New Inceptions’ goal has always been to discuss some of the “taboo” topics that are not covered in places of formal education. Those taboo topics are generally seen as developing the overall intelligence/common sense of a person – not just their book smarts. As you might have seen, I tend to write more about goals, success, and wealth development. Why? Because that’s what I’m interested in. When I pick up a magazine and flip through it, I usually read articles that deal with how a person or group of people overcame something, are fixing problems, or how a journey was started and where those people are today. Be that anywhere from a science magazine to a recent edition of Sports Illustrated, or Inc. Magazine.
However, ever since I started NI, I wanted to do more than talk about these topics alone. While they are important to me, I also wanted to bring in more information on building meaningful relationships, and specifically romantic relations. For many in the intended audience of 20/30 somethings, love can be a confusing thing – especially in the 20’s. While I don’t claim to be an expert in this field, (and I’m still searching for people with better credentials to write on these topics who would like to write for NI) there are some things that I have learned and I fully plan on sharing them. After all, NI is all about the pursuit of happiness- and developing love and relationships in general is a vital part to that happiness.
So here we go.
I recently read an article over at a blog called “Happiness in this World” where the author was talking about Eliminating the “Good Guy Contract”. Now for those of you who aren’t familiar with “The Good Guy”, let’s just say that this type of person is generally the type that goes out of his or her way to befriend people, just because they want to be liked. Many times they don’t care who they’re friending, just so they have someone that “appreciates” them. Now, I completely understand why someone could be like that. For the most part, society forces many of us to think that we need to be approved by people in life to be socially viable. The more people that like us, the better off we are… right?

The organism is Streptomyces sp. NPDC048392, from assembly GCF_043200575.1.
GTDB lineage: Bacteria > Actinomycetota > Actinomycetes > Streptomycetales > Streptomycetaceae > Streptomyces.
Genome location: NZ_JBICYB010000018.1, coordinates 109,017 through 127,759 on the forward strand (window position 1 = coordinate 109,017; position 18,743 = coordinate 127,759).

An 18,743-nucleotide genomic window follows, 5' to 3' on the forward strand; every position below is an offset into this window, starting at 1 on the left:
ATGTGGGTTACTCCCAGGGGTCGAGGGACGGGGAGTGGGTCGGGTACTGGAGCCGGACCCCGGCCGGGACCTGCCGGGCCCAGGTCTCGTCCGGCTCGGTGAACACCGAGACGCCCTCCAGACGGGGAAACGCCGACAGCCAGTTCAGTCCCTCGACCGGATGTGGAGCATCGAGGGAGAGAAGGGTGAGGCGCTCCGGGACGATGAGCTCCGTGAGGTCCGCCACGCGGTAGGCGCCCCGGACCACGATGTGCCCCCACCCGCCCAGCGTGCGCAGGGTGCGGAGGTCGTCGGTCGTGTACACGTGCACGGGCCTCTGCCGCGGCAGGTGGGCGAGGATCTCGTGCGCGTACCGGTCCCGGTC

Wrong. So so so wrong. The problem with this view is that those who are typically considered a “Good Guy” have a low self image. They care so much about what other people think about them that they don’t know what they want for themselves. Therefore they never make a values list and many times they end up negatively affecting one group of people that they want to be a part of while being nice to another group.
Good Guys (also known as “Nice Guys” in Romance and Pickup Artist (PUA) circles) are wishy washy to say the least. Think of it for a second – how many politicians do you know that flop from one side of an issue to another side just based on who they’re talking to? How many people in general do you know like that? These people are people pleasers (just as the article said) and probably a Good Guy!
To be successful with relationships and to be an effective leader, people need to know where you stand. You need to make standards for yourself and for others. Otherwise, in the end, you’re going to lose. If you feel that you’re being tugged from one feeling to another just because you’re trying to please everyone, maybe you’re guilty of being a “Good Guy”.
“If you’re a chronic People Pleaser who can’t stand to disappoint others when disappointing them is appropriate, then you have a great opportunity to become happier.” To become less of a good guy, practice disappointing people when it’s needed. Draw that line in the sand. But don’t do it so much that you are seen as a bad person. If you can balance it appropriately and let your feelings and boundaries be known before the fact, then ultimately you will be respected.
So what do you think? What are your experiences with “Good Guys”? If you’ve been a Good Guy in the past, how did you overcome it?